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The conventional defense of Sonoma County pensions goes something like this: <CF102>There is no problem. The average pension for public employees is only $30,000 a year</CF>.

But that's only a small part of the picture. With his reports on Sunday and Monday, Staff Writer Brett Wilkison has mined new information provided to The Press Democrat to tell the rest of the story. And his work serves as further evidence for why the county's retirement system is in urgent need of comprehensive reform.

As Wilkison reported, if one looks at the averages for long-term employees — those working for more than 20 years — the payouts are substantial. And if one looks at how these averages have grown since the Board of Supervisors greatly expanded worker benefits about 10 years ago, the changes have been staggering.

For example, the average pension for long-time county employees, not including public safety, who retired in the decade prior to 2002 was $34,900. The average for workers who had the same jobs but retired between 2002 and 2011 is $64,600.

Meanwhile for public safety employees — sheriff's deputies, firefighters and others — average pensions have increased from $47,300 a year to $80,200 during that same time period.

Overall, pensions have risen four times faster than inflation in the past 10 years. And many of these increases have occurred amid one of the biggest economic downturns in the nation's history.

The problem is not just that these numbers have nearly doubled. It's that they're taking off.

In 2011, the <CF102>average <CF101>pension paid to <NO1><NO><NO1><NO>public safety workers was $94,000. And given that the county is prevented from unilaterally <NO1><NO>changing pension formulas<NO1><NO>, the averages will <NO1><NO>climb.

<NO1><NO>All of this leaves us with just more questions, namely:

<BL@199,12,11,10>What was the Board of Supervisors thinking when it started to <NO1><NO>ratchet up retirement benefits <NO1><NO>starting in 2003? The supervisors were clearly following the example set by the state Legislature, but that's a lousy excuse. It's bad enough that the county <NO1><NO>increased benefits. But what was the point of doing it retroactively?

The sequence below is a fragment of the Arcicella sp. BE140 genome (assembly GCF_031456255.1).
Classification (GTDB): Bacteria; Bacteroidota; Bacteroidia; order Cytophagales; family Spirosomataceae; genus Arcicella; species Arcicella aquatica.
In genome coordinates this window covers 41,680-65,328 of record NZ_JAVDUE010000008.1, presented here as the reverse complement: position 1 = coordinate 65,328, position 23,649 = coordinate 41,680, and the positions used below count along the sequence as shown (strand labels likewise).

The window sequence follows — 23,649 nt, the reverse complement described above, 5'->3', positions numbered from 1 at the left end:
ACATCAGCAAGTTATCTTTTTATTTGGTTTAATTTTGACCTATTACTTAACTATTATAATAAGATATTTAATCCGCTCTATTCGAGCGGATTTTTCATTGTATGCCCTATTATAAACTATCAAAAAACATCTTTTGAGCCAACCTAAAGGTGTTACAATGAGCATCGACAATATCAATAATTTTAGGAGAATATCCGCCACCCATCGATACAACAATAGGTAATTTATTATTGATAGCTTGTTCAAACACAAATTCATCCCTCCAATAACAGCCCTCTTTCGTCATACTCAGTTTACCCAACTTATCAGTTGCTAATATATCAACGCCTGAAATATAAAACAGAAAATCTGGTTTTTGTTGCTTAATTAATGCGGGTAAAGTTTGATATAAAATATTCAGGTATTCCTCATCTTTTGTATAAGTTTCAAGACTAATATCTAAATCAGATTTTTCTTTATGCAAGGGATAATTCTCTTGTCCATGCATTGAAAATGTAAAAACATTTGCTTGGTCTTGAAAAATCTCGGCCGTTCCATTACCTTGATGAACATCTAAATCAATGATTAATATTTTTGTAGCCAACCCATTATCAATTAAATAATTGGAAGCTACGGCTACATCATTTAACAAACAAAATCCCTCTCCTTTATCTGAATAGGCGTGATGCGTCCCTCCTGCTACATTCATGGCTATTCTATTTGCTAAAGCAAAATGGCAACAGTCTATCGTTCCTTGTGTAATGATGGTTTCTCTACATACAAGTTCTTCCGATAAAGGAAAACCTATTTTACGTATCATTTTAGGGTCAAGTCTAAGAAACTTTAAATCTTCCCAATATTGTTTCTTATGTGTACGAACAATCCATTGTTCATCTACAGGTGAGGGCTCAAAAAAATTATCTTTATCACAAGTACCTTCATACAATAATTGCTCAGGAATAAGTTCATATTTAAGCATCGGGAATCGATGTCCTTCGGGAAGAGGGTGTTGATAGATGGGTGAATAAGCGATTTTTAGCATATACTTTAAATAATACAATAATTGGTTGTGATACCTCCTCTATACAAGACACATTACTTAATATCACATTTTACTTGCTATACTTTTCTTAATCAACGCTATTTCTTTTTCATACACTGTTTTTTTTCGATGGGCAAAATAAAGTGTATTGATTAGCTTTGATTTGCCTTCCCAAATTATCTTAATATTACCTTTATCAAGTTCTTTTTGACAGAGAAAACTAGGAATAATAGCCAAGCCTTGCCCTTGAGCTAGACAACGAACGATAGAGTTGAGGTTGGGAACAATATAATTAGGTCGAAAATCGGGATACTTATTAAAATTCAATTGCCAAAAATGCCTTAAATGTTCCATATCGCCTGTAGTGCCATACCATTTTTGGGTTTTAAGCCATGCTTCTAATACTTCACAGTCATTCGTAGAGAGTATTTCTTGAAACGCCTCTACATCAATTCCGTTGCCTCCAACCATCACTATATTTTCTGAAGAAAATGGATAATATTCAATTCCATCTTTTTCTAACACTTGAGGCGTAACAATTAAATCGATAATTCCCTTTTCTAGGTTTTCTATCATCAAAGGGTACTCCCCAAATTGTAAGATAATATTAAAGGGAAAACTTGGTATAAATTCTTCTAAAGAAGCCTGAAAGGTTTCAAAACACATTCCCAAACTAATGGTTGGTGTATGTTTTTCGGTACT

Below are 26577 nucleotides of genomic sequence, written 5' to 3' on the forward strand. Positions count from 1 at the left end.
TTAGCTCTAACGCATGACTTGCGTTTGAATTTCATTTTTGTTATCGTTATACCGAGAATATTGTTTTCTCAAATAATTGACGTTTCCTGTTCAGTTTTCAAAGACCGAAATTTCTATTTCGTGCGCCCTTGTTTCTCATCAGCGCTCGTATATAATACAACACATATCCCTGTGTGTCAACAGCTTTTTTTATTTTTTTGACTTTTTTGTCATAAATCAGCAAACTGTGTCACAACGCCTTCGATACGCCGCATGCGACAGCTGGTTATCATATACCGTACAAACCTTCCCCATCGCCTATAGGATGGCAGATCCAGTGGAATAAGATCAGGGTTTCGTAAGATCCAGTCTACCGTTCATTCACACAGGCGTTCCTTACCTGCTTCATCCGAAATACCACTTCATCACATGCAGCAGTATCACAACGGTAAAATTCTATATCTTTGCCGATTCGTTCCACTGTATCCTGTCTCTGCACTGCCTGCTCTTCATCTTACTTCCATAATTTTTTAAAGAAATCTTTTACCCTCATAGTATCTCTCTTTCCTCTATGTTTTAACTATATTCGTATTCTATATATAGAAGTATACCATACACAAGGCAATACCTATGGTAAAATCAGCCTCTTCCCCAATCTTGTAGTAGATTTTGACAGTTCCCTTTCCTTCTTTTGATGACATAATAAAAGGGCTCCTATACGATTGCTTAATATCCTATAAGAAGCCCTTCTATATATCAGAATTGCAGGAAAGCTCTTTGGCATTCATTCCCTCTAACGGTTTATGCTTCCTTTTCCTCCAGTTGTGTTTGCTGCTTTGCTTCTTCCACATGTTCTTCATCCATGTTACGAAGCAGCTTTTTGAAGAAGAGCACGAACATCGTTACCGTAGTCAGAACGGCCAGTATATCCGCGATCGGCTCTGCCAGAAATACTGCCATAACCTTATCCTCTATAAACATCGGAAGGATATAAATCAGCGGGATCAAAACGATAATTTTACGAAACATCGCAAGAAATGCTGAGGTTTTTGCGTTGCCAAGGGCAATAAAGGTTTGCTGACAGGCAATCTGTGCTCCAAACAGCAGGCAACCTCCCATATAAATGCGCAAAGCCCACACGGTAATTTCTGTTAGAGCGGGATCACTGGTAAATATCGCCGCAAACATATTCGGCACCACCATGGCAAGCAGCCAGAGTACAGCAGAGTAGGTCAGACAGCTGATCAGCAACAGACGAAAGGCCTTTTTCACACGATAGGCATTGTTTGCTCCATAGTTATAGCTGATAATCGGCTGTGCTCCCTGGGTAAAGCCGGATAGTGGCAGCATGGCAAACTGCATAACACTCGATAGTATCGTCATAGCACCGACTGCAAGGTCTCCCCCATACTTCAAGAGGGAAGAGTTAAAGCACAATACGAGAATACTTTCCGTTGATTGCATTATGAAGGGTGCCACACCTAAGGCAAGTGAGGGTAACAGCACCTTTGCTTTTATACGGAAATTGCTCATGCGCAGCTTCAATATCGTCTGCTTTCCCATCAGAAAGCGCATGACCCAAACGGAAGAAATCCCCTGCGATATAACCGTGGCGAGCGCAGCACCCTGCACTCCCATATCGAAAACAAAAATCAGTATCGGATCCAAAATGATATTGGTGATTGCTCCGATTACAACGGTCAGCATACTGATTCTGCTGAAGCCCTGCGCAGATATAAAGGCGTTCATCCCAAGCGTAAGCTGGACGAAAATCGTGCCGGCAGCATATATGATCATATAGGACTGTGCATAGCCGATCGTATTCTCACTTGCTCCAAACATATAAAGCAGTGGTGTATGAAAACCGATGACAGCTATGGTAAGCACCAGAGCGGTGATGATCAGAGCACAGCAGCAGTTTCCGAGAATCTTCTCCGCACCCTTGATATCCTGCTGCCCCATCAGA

<BL@199,12,11,10>At the time, the county said employees would pay for the enhanced benefits through increased contributions and a surplus in investment assets. Why hasn't that happened? Yes, employees are now paying 12 percent toward these benefits, one of the highest contribution rates in the state. But taxpayers have been hit harder. The taxpayer share of county pensions, including payments on bond debt, has risen 401 percent in the past 12 years.<NO1><NO>

<BL@199,12,11,10>Finally, why didn't the county and the public have this detailed information about pension trends when supervisors voted in late 2010 to borrow $289 million <NO1>in additional pension obligation bonds<NO>to cover retirement debt? It's unfortunate that it reached the point that this newspaper had to sue to get the county retirement board to release these figures. It's also unfortunate that the PD had to <CF102>pay<CF101> the retirement association to prepare these numbers in a way that told the whole story. These officials should have been tracking these numbers all along.

Here's the other troubling truth. Despite all the reform talk, nothing has changed. New hires at the county are still being promised these same retirement benefits which threaten to pull the county underwater.

No more plans, promises or procrastination. The county needs real progress.